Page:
Individual income tax filing deadlines
- April 30 (most individual filers)
June 15 (self-employed individual and their spouse)
Corporate filing deadlines
- Six months following the year end of the corporation
Due date for Taxes Owed
Individual tax payers including self-employed individuals
- April 30*
- 3 months after tax year ends**
* Please note that where an individual has deceased the final returns will need to be filed and any taxes due on the estate are due at differing times. Please contact me to seek professional advice.
** For corporations that are being wound up or sold the dates do not apply. Please contact me to seek professional advice.
- April 30 (most individual filers)
Toronto: (416) 645-6693
In terms of preparing for the tax season, most taxpayers don’t even give it a second thought. Generally you wait for all the t-slips that you think you are supposed to get, and then file either through an online program or through your tax preparer. For those using a professional accountant they expect everything to be complete. Then comes the summer or fall when the CRA start the matching process. A few unpleasant things happen among which might be a letter from the CRA notifying you about a reassessment due to unreported income – the missing slip! The goal here is to help prevent you from dealing with unnecessary consequences and the headaches associated with it. So here goes the list, albeit a brief one! Don’t you love a list? I will make it simple.
- It is best to wait for all your slips and not be in a rush to file. The last set of slips you will receive here in Canada is usually the ones related to investments, i.e. T3 and T5s. If you withdrew RRSP in the prior year, the bank is required to send you a T4RSP prior to March 31. I you have not received one contact your branch. If you forgot to file any T-slip, be it a T3, T5 or T4RSP, you may be in for a nasty surprise call the omissions penalty. So even if the forgotten investment account only shows $1.50 on the T5, do yourself a big favour and report file it on your personal tax for the year it is dated. Don’t hold on to it because it seems minor. It will cost you down the line.
- ALL your income must be reported even if your business have been in a loss for 5 years or that rental property you own is in Bora Bora. Sadly, there seems to be a misperception that the CRA does not require you to report very low income amounts. Canadian taxpayers are required to report ALL income from ANYWHERE in the world. Beware! Big brother is watching.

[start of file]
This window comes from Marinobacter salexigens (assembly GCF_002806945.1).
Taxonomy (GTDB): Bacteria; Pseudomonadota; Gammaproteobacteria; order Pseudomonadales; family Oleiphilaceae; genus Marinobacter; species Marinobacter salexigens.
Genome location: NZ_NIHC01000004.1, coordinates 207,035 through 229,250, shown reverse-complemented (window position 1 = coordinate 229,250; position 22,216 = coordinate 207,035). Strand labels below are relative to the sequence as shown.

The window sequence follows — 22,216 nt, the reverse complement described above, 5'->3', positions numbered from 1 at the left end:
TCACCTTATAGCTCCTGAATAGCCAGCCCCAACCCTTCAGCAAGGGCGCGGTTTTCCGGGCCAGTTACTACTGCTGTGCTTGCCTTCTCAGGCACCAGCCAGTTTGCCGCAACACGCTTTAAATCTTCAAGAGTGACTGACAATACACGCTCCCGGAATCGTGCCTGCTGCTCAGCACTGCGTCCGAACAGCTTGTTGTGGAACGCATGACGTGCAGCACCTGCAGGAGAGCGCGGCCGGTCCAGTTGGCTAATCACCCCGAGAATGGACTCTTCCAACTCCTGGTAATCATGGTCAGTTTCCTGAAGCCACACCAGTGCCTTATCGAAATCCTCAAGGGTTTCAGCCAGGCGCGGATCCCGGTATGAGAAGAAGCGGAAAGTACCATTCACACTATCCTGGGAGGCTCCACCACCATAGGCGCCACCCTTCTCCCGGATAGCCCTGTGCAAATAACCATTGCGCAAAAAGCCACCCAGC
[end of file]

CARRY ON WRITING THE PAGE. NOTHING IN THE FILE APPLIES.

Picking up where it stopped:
- If you decide to file your tax separate from your spouse, be sure to report his or her’ net income on your return. It will save you the aggravation of the reassessment that will be sure to occur. Especially in the case where dependent children are involved is this important as some Ontario benefits are based on family income.
- If you are running a business organize your receipts. It will save you time, fees and yes, further aggravation when your accountant keep sending emails about the missing 50% of your receipt. Don’t forget to keep your vehicle mileage log updated.
- Give yourself time to file. The last minute dash might be fine for those with a simple tax situation, but for those who have more complex situations, it just makes for headaches on your part.
- Keep all your receipts. If you are running a business you need to keep all your receipts for a period of time. The required time for an individual and a business differs so be sure to ask your accountant what the CRA retention policy is.
My grandmother use to tell us “Penny wise, pound foolish.” For those who are unfamiliar with this, it is basically saying get good advice from an experience professional before you make a decision that will cost you greatly later.
So get organized and get professional advice! You need it before, and not, after the fact!